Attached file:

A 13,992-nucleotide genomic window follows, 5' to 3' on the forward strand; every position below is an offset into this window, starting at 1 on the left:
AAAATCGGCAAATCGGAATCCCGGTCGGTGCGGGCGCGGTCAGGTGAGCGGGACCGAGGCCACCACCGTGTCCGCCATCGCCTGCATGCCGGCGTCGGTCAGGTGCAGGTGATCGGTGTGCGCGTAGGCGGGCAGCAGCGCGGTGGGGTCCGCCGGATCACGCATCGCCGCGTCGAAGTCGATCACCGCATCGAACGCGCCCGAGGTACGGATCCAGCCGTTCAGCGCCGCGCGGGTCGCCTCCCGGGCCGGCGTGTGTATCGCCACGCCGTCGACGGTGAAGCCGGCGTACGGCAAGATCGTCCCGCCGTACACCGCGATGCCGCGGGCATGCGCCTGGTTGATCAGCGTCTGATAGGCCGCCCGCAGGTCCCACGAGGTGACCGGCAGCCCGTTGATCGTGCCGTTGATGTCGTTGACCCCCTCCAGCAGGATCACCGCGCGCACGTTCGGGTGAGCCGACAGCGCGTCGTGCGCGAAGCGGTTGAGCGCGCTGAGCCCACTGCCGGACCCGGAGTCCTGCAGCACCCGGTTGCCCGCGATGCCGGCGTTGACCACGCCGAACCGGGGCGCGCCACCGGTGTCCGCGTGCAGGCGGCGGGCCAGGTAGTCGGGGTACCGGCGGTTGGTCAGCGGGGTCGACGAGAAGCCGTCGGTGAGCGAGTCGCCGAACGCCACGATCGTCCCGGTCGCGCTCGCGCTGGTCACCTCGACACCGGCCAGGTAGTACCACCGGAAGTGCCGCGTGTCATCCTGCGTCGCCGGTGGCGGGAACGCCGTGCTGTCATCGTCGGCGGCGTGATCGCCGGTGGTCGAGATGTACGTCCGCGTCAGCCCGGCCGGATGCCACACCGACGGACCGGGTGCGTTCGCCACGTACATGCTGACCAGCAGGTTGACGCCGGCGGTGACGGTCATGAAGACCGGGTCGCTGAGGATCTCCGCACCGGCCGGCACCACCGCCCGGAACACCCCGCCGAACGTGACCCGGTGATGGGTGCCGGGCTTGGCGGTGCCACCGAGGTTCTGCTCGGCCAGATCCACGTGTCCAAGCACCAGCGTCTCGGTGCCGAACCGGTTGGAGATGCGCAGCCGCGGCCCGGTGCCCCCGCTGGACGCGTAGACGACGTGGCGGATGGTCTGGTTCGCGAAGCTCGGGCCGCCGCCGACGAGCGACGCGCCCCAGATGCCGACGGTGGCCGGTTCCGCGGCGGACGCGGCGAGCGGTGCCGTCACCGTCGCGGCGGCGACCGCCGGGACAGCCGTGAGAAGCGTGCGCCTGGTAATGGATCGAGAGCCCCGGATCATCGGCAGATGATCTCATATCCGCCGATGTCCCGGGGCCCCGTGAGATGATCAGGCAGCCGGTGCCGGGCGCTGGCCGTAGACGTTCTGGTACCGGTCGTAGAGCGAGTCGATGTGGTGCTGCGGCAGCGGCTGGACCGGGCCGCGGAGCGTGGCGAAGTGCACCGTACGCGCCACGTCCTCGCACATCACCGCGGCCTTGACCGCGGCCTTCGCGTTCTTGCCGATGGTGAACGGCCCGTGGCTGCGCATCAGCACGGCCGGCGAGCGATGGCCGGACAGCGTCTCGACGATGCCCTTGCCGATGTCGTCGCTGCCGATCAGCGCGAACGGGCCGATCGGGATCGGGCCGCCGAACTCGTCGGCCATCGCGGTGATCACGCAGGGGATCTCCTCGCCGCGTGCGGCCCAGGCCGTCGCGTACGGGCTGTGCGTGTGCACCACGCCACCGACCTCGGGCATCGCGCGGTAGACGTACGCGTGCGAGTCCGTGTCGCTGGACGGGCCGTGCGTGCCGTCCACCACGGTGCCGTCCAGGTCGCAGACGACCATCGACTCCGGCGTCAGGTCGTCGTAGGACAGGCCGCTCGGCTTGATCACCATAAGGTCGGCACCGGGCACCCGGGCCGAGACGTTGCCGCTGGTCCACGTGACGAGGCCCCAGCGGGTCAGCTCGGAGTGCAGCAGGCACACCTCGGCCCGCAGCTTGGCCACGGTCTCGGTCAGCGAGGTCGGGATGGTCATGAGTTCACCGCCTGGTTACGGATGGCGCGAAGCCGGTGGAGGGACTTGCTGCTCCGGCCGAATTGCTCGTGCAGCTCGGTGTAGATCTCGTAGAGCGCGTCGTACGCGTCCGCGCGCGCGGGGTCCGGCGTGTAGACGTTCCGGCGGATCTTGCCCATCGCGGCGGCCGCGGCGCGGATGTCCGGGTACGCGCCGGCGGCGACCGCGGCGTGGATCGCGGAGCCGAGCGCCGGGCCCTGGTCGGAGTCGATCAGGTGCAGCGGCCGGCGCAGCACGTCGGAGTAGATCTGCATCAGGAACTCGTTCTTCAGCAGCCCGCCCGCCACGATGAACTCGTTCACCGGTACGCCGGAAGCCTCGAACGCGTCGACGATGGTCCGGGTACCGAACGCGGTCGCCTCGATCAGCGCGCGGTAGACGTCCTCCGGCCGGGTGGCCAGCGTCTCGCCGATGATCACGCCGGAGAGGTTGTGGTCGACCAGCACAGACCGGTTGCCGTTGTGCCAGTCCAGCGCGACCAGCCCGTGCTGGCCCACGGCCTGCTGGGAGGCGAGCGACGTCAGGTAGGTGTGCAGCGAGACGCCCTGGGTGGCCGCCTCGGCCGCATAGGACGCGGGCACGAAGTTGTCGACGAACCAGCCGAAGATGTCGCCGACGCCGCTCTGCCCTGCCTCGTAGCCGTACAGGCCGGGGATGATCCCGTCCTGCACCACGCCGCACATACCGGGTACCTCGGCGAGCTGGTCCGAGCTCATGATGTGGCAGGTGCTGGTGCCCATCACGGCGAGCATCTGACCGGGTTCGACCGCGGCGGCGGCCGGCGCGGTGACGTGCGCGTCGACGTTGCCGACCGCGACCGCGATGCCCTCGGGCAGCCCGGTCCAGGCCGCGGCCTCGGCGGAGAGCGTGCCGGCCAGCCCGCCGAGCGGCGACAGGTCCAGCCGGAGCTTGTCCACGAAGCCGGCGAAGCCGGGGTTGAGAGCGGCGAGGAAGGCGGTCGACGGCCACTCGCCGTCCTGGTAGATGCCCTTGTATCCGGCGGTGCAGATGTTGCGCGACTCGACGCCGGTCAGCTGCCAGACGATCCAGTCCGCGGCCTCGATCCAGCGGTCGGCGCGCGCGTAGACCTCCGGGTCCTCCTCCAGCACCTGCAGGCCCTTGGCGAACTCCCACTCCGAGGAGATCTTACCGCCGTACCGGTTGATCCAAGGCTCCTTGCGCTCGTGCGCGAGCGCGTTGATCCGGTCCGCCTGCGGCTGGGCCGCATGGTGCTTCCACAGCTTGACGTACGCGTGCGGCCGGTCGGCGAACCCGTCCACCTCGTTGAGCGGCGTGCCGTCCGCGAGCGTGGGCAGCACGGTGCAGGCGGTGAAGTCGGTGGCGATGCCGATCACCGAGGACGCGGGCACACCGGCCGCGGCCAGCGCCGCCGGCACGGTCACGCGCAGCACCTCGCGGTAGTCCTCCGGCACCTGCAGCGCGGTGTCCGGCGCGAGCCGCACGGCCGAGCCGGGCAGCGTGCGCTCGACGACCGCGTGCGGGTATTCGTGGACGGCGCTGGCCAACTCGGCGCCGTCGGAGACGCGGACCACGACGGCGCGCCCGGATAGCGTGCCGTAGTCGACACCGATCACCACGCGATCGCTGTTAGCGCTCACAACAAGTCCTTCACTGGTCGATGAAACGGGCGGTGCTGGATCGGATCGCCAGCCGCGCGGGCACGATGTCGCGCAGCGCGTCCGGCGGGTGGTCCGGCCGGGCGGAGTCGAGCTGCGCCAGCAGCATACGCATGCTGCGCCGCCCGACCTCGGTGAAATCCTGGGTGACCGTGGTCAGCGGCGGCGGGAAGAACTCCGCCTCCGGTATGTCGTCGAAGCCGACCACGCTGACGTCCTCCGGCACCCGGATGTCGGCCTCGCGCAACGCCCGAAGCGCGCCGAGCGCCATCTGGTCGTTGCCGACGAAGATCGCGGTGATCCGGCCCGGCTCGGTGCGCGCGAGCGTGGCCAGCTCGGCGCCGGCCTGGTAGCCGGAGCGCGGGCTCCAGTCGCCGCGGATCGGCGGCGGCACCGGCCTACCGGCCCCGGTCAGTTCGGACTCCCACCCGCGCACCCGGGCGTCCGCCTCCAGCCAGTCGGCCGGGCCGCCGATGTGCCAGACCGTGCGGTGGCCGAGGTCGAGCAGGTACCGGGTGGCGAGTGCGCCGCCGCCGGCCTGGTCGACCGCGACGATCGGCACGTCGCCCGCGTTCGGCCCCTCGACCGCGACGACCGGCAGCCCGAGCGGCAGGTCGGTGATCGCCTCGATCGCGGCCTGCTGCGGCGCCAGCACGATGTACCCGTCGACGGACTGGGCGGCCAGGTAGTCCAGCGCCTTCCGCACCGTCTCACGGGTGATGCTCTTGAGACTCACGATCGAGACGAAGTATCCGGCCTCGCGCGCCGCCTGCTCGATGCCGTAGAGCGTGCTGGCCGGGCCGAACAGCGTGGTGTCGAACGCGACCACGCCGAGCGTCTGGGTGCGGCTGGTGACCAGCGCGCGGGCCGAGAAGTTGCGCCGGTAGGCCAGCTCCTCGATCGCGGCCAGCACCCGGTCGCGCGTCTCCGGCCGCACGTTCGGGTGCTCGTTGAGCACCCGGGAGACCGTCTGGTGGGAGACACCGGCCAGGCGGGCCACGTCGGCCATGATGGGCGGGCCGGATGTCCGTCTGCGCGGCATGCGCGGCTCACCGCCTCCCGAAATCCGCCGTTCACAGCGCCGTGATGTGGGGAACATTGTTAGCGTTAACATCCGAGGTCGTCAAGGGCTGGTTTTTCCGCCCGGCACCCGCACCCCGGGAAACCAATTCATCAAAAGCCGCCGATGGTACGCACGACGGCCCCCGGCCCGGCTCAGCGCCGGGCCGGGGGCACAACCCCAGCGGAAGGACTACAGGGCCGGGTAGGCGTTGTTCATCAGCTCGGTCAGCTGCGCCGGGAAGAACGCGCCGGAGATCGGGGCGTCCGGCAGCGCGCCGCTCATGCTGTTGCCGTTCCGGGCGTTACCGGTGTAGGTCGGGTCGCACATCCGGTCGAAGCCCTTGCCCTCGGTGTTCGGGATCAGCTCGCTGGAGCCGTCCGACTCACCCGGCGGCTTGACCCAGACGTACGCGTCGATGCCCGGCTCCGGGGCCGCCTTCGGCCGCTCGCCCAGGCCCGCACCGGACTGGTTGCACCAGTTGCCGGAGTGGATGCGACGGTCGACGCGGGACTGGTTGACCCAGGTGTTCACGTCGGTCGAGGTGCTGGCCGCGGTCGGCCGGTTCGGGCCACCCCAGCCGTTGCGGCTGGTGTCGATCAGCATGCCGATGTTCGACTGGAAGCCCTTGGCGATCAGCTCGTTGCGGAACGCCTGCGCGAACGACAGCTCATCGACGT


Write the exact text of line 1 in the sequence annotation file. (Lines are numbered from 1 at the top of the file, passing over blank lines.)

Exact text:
A 13,992-nucleotide genomic window follows, 5' to 3' on the forward strand; every position below is an offset into this window, starting at 1 on the left: